At least a young generation of African activists is looking after the interests of girl children and assuring that they grow up free from genital assault. As Oulimata Sarr has tweeted, today is the “ouverture du Sommet Africain sur l’excision et le marriage des enfants à Dakar. Les jeunes et les survivantes ont la parole” [Oulimata Sarr @OulimataSarr] Today marks the opening of the African Summit on FGM and Child Marriage in Dakar where youth and survivors take the floor. And Nimco Ali applauds, noting how she is “crying with pride,” on seeing for the first time “so many incredible activists in one room.” She praises @JahaEndFGM and her association @SafeHands4Girls. What accounts for the present success? After Dukureh launched a petition calling on President Obama to undertake a demographic survey of FGM survivors and at risk girls in the USA, Maggie O’Kane of the Guardian took notice. The Guardian newspaper had become the first such entity in the world to offer comprehensive coverage to campaigns against FGM, trekking to Africa often in order to train budding journalists and encourage action. Dukureh, a Gambian immigrant to the USA with a forceful and courageous demeanor, was chosen as spokesperson for what has since become the Global Media Campaign against FGM. In preparation, O’Kane played a major role in organizing and sponsoring the First U.S. FGM Summit in Washington DC, December 1st and 2nd, 2016, at which I represented UnCUT/VOICES Press.
Special pleasure derives, however, from the present Summit being “African-led,” the very dream Efua Dorkenoo had when, one week before she died on 18 October 2014, funding came through for her ‘baby’, The Girl Generation. UN Women Executive Director, Phumzile Mlambo-Ngcuka, who is attending the gathering in Dakar, acknowledges broad sponsorship by “the governments of Senegal and Gambia in partnership with the Big Sisters movement and the NGO @SafeHands4Girls led by UN Women Regional Goodwill Ambassador Jaha Dukureh, UN Women, UNFPA, UNICEF, and the World Bank.” [http://africa.unwomen.org/en/news-and-events/stories/2019/06/un-women-executive-director-to-attend-the-1st-african-summit-on-fgm-and-child-marriage-in-senegal Accessed 16 June 2019].
From 10-15 February 1979, the passionate if at times gruff investigator whose life mission was to end FGM, Fran Hosken (1920-2006), invited by the office of WHO in the Eastern Mediterranean, gave the keynote speech for the World Health Organization: Seminar on Traditional Practices Affecting the Health of Women and Children, another first on FGM in Alexandria, Egypt. She looked forward to precisely the kinds of cooperation and linkages among governments, civil society, survivors, donors, and media across generations that is being enacted today in Dakar.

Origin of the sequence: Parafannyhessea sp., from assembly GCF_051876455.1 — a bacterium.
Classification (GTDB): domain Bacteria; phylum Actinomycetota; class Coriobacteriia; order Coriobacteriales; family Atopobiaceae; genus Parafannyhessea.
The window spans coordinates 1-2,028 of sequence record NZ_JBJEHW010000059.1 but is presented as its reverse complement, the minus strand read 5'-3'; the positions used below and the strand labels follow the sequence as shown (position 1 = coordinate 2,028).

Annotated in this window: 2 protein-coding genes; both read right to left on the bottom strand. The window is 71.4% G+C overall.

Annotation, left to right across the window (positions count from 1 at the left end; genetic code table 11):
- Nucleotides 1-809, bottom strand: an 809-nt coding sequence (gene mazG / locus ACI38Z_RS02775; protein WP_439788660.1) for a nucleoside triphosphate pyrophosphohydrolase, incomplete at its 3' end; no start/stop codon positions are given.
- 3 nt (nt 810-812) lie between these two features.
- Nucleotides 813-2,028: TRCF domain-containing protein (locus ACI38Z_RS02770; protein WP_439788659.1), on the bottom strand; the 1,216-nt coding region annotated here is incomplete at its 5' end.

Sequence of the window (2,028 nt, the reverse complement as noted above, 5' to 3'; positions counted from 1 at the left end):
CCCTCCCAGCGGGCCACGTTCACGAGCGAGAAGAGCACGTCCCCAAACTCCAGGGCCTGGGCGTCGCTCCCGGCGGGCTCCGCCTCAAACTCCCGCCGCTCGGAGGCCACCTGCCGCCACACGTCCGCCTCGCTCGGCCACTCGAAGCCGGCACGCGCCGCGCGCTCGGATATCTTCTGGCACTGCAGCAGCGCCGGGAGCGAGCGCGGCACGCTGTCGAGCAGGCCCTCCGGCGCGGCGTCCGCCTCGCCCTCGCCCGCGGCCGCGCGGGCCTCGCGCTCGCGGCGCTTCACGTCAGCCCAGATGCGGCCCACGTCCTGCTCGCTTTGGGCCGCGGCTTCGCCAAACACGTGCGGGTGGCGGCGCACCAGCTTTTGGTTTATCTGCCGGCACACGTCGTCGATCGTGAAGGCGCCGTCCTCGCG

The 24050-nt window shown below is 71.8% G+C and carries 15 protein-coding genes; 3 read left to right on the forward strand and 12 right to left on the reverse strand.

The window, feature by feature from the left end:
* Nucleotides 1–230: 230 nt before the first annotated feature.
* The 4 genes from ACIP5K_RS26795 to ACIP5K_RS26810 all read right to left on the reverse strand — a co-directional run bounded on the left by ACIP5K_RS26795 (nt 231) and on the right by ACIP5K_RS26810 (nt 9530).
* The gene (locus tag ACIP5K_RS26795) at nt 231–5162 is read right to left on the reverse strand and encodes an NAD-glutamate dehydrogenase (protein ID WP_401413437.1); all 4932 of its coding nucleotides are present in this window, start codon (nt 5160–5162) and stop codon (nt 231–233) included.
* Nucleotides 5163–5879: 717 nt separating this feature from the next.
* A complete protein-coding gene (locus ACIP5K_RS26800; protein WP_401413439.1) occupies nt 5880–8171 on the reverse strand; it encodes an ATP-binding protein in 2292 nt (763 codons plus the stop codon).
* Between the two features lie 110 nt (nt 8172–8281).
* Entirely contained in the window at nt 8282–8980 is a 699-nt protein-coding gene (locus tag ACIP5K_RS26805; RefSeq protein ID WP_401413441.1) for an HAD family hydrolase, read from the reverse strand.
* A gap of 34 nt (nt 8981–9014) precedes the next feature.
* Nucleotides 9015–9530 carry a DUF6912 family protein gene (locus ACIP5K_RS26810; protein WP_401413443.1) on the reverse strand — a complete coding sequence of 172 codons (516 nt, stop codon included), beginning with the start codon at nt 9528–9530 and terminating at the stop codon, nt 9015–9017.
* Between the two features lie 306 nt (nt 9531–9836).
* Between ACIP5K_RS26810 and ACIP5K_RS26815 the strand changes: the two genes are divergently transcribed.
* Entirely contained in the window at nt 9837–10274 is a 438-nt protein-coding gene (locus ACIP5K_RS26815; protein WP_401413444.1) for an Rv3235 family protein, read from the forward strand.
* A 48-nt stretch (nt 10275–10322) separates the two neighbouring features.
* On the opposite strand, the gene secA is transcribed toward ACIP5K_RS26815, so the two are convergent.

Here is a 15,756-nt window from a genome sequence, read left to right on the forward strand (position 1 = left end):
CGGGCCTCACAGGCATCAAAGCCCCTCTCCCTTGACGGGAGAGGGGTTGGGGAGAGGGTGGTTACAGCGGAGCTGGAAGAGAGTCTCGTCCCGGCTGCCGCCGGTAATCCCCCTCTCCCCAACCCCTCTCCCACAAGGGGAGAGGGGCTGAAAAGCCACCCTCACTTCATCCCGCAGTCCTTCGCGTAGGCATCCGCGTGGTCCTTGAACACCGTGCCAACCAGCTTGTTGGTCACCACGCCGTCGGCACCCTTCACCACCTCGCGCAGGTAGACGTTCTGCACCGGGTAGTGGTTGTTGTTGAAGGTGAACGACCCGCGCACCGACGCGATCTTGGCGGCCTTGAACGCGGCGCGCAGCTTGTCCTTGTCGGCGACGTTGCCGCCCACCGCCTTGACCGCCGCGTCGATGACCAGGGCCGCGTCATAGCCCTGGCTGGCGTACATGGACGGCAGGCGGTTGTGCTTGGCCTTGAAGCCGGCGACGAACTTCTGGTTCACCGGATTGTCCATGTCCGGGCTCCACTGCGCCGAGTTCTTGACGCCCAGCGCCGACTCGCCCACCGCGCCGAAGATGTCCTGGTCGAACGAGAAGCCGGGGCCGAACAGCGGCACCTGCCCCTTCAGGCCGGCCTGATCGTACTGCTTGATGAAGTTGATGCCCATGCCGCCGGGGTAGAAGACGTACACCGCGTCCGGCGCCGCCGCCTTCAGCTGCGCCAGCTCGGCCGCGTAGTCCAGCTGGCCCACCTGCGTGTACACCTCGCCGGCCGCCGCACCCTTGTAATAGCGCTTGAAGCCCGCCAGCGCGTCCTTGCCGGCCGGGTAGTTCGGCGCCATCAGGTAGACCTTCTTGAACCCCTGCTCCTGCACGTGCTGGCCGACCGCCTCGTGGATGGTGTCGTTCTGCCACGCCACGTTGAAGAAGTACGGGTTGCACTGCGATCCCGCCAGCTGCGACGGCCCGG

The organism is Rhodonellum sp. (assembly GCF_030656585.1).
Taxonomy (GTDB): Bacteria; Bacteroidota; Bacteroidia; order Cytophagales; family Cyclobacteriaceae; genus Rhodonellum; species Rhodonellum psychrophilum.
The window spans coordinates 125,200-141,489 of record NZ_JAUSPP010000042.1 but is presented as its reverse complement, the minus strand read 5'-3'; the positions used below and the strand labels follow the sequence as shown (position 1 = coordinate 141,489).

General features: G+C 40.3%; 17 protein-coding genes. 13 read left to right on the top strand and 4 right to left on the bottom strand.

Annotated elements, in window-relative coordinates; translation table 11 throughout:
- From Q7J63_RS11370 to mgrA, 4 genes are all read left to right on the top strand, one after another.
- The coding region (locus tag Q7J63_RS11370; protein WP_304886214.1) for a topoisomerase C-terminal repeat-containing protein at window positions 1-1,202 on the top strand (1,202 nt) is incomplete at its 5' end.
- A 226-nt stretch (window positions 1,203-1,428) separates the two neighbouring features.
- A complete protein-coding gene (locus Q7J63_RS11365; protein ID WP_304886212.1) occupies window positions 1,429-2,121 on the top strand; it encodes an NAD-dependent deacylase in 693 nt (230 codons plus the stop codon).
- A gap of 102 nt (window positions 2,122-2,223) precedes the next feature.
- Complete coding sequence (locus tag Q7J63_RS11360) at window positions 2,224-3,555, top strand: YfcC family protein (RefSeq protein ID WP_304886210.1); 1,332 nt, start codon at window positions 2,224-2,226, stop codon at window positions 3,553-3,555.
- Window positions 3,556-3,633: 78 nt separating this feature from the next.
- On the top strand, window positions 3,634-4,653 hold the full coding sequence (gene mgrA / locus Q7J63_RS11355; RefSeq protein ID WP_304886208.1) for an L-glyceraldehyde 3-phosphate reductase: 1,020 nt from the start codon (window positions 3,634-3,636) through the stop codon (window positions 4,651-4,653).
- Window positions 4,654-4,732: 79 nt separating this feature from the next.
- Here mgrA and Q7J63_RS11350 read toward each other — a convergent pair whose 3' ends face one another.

With thanks to Hilary Burrage. See https://hilaryburrage.com/2016/12/02/first-u-s-fgm-summit-washington-dc-december-1st-and-2nd-2016/ Accessed 16 June 2019.]
A mere few hours had passed on June 5, 2019, when, fresh from her gracious appearance in the D-Day ceremonies at Portsmouth, Chancellor Dr. Angela Merkel glided with tranquil confidence down the aisle in Frankfurt am Main, heading toward the podium where she would address the 60th anniversary celebration of the Hessischer Kreis, a group founded by Kurt Freiherr von Gleichen to encourage networking and discussion of current affairs among leading citizens. On this particular evening the Chancellor didn’t mention FGM but her emphasis on Africa and the three successive trips she has made to the continent easily allow the good news to emerge. “Africa is not a problem but an opportunity,” she insisted. Its dynamic, youthful demographic warrants attention, cooperation, and development. Of the thirty nations topping the list of populations under 18 – exceeding 50%–, all but 3 are in Africa, and the majority of those countries excise girls.
Were it not for the Chancellor’s confidence in political will to deal successfully with this explosive situation, i.e. the toxic mix of youth, poverty, and unemployment–, the figure would be alarming. Not only inadequate education but also discrimination against women, widespread excision, and lack of birth control fuel the exodus that wealthier nations now face. Therefore, as the UN and many European agencies for foreign aid acknowledge, women’s empowerment opens the door to a better future, not only for inhabitants of the ‘global South’ but for aging populations in the ‘North’ as well.
Behind Merkel’s remarks was of course concern for the integrity of borders and encouragement toward unity in hospitality among the 26 nations bound by the Schengen Agreement which, on 14 June 1985, created “Europe’s Schengen Area, in which internal border checks have largely been abolished” among the 26 nations that signed on [https://www.schengenvisainfo.com/schengen-agreement/ Accessed 7 June 2019].
The ‘free movement concept’, however, despite a long history in Europe, has sadly been hijacked by fascist, racist and anti-Semitic elements – labels, I hasten to add, that the Chancellor herself did not use but certainly gestured toward – to cultivate hostility to foreigners who include, it appears, not only economic and political migrants but internal minorities as well, in particular those historic ‘intruders’, Roma, Jews and people of African descent. That this development is unacceptable to the German government represented by Chancellor Merkel is incontrovertible. She gave the impression that the arsenal of options at hand to defend democracy – the “freiheitliche demokratische Grundordnung” in Merkel’s words, the free liberal democratic system – would be deployed.